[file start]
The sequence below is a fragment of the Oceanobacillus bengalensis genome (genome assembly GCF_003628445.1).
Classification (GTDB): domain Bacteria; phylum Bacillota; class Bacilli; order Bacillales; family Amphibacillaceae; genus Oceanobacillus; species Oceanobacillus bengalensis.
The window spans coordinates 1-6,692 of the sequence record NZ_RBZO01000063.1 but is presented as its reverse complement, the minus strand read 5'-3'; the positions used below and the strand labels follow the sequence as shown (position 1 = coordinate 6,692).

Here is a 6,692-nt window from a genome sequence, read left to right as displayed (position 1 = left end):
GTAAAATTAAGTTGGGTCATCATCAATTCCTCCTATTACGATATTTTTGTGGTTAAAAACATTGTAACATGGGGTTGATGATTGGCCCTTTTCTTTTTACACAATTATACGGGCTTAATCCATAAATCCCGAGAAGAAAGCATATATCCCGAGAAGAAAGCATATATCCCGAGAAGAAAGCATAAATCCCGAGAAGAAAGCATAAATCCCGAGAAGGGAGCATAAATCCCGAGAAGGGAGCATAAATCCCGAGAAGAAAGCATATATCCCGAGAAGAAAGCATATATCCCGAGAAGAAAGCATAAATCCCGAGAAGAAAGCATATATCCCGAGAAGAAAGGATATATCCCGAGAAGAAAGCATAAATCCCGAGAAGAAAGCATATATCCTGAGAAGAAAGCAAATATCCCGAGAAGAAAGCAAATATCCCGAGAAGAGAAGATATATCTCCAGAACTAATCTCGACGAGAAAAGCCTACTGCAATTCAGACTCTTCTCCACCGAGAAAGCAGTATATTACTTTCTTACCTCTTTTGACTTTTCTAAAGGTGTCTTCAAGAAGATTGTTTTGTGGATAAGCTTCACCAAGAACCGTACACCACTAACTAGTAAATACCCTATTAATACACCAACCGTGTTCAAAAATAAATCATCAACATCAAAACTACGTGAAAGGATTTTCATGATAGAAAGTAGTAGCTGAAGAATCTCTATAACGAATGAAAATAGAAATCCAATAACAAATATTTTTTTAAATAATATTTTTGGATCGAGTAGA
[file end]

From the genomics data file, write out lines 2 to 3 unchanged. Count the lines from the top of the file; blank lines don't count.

Classification (GTDB): domain Bacteria; phylum Bacillota; class Bacilli; order Bacillales; family Amphibacillaceae; genus Oceanobacillus; species Oceanobacillus bengalensis.
The window spans coordinates 1-6,692 of the sequence record NZ_RBZO01000063.1 but is presented as its reverse complement, the minus strand read 5'-3'; the positions used below and the strand labels follow the sequence as shown (position 1 = coordinate 6,692).